Medical personnel took to the Internet to rally Hong Kong’s medical staff to go on strike, in a bid to pressurise the Hong Kong government into closing all ports, trains, and flight services to and from Hong Kong and mainland China, and to ban mainland Chinese visitors from entering Hong Kong.
Hong Kong Chief Executive Carrie Lam announced in a press conference on 25 January 2020 that precautionary measures will be increased, but shutting the border with mainland China will not be implemented. This declaration angered some Hong Kongers. Multiple posts on various online discussion forums have sprung up as a result, calling for Hong Kong workers to go on strike on 29 January 2020. These posts have gained widespread approval and support from many netizens.
Honestly speaking, the society could engage in a rational discussion as to whether a border shutdown is necessary to stop the virus from invading Hong Kong. Yet, deep down, this demand of some Hong Kongers is still a manifestation of a certain ideology: it seems like they are attempting to use the coronavirus as a means of de-sinicisation, thereby breaking all connections with the mainland.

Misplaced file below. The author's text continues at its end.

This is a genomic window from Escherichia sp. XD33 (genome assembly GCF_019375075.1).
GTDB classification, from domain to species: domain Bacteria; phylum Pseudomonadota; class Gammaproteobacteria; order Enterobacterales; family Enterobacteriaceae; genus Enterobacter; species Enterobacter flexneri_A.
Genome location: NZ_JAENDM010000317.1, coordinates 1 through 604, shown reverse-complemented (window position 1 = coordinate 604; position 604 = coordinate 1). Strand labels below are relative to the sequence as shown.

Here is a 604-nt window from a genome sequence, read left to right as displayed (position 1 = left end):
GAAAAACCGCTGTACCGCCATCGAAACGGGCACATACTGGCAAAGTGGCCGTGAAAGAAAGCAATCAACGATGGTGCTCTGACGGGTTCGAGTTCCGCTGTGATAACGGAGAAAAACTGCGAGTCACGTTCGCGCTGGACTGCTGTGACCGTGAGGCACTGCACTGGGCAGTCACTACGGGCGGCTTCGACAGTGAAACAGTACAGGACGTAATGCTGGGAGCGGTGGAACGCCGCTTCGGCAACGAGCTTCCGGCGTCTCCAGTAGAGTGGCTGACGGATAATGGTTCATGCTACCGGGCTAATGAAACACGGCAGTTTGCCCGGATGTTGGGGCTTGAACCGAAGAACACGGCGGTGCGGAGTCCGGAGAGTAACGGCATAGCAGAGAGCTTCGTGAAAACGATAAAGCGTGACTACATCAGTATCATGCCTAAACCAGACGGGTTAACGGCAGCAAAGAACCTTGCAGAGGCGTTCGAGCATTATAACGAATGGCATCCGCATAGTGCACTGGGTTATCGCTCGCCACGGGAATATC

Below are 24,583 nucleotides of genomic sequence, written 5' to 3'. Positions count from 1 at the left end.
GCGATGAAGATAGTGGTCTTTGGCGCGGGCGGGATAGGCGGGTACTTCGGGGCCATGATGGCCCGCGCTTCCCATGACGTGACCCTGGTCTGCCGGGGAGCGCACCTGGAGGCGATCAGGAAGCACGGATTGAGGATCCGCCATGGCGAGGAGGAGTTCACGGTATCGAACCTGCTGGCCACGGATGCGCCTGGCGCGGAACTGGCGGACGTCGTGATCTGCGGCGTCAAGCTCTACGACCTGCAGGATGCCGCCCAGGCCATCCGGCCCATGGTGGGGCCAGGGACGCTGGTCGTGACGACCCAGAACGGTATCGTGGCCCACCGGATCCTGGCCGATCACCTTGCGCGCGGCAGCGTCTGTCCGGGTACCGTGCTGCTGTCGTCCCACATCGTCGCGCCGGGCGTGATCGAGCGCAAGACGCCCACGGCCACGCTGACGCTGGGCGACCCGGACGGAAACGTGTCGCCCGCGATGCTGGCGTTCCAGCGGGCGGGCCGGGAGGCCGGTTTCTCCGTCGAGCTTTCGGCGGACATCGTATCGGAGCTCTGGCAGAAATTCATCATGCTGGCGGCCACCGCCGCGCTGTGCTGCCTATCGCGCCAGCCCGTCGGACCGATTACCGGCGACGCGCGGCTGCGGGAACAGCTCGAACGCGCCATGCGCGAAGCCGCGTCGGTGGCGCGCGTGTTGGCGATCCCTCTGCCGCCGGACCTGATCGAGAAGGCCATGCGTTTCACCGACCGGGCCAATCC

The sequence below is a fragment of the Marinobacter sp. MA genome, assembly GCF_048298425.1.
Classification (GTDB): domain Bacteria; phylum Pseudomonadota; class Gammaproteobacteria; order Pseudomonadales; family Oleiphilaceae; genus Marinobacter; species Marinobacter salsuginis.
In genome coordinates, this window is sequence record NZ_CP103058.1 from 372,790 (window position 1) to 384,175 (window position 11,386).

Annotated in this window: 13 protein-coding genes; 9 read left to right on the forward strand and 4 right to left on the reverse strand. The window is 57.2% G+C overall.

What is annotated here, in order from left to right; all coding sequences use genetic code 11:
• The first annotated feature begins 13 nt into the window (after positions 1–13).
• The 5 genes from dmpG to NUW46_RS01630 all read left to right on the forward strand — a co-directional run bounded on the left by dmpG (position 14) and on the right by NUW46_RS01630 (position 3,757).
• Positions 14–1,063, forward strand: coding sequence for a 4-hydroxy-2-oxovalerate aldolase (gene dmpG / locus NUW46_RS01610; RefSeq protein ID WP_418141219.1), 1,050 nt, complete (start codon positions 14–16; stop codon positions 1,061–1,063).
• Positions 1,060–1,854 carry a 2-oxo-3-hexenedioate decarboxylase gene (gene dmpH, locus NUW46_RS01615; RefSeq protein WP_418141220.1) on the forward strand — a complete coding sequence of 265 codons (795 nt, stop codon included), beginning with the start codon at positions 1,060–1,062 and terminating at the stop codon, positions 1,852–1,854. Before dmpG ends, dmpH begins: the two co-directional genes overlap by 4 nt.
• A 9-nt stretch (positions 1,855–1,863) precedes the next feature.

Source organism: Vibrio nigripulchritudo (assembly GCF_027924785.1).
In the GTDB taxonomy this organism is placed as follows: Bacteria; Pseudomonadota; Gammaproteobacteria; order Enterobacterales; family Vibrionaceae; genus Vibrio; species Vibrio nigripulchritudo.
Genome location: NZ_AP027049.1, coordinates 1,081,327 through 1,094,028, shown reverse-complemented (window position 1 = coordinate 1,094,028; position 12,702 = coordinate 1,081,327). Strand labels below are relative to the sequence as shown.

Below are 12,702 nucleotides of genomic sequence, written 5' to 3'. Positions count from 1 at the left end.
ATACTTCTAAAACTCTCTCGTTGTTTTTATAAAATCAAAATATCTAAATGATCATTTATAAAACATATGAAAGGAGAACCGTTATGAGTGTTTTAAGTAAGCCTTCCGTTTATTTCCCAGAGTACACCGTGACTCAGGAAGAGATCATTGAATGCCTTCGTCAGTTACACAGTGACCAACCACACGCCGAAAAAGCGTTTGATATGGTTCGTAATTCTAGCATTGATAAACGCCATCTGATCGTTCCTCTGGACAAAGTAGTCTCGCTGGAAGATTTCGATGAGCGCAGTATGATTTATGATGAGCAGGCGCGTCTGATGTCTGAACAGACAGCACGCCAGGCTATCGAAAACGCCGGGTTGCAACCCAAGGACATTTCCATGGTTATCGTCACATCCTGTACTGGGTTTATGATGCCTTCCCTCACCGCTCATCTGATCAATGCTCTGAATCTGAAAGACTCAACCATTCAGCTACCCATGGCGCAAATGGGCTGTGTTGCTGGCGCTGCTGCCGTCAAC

Looking back on the warm welcome given to former premier Wen 17 years ago and comparing it with the situation now, I cannot help but lament about the complexity of Hong Kong’s political situation, and the speed at which society is changing.
Hong Kong is indeed a tough nut to crack.
Editor's note: In a second press conference held today (28 January), Hong Kong Chief Executive Carrie Lam announced the suspension of all cross-border rail routes between the mainland and Hong Kong from midnight on Thursday, which includes the closure of checkpoints for cross-border rail passengers at Hung Hom and West Kowloon. Services at six border checkpoints will be suspended as well. Man Kan To and Sha Tau Kok checkpoints, the two major border checkpoints, will be closed to all passenger traffic. Entry to individual travellers from mainland China will be denied as well.